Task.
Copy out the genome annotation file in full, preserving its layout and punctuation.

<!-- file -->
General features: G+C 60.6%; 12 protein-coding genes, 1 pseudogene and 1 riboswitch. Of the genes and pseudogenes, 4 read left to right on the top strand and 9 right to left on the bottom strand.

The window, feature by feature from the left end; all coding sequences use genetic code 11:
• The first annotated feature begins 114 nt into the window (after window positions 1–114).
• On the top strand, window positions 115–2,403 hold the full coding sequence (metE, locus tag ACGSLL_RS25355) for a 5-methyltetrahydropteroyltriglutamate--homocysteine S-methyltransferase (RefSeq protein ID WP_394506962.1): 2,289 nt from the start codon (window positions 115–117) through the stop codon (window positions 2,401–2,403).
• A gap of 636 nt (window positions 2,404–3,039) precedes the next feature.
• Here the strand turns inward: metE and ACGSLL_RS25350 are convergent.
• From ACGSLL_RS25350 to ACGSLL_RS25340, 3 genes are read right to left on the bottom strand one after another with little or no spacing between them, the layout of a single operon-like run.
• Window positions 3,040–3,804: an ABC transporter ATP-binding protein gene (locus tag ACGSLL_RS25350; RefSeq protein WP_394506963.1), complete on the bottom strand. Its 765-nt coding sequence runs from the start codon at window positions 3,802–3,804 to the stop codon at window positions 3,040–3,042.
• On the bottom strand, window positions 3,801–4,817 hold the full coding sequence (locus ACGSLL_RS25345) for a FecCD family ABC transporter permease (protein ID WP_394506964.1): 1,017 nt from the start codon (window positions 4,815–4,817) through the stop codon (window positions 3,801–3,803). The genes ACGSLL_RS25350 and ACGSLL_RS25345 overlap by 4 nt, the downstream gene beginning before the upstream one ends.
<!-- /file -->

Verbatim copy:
General features: G+C 60.6%; 12 protein-coding genes, 1 pseudogene and 1 riboswitch. Of the genes and pseudogenes, 4 read left to right on the top strand and 9 right to left on the bottom strand.

The window, feature by feature from the left end; all coding sequences use genetic code 11:
• The first annotated feature begins 114 nt into the window (after window positions 1–114).
• On the top strand, window positions 115–2,403 hold the full coding sequence (metE, locus tag ACGSLL_RS25355) for a 5-methyltetrahydropteroyltriglutamate--homocysteine S-methyltransferase (RefSeq protein ID WP_394506962.1): 2,289 nt from the start codon (window positions 115–117) through the stop codon (window positions 2,401–2,403).
• A gap of 636 nt (window positions 2,404–3,039) precedes the next feature.
• Here the strand turns inward: metE and ACGSLL_RS25350 are convergent.
• From ACGSLL_RS25350 to ACGSLL_RS25340, 3 genes are read right to left on the bottom strand one after another with little or no spacing between them, the layout of a single operon-like run.
• Window positions 3,040–3,804: an ABC transporter ATP-binding protein gene (locus tag ACGSLL_RS25350; RefSeq protein WP_394506963.1), complete on the bottom strand. Its 765-nt coding sequence runs from the start codon at window positions 3,802–3,804 to the stop codon at window positions 3,040–3,042.
• On the bottom strand, window positions 3,801–4,817 hold the full coding sequence (locus ACGSLL_RS25345) for a FecCD family ABC transporter permease (protein ID WP_394506964.1): 1,017 nt from the start codon (window positions 4,815–4,817) through the stop codon (window positions 3,801–3,803). The genes ACGSLL_RS25350 and ACGSLL_RS25345 overlap by 4 nt, the downstream gene beginning before the upstream one ends.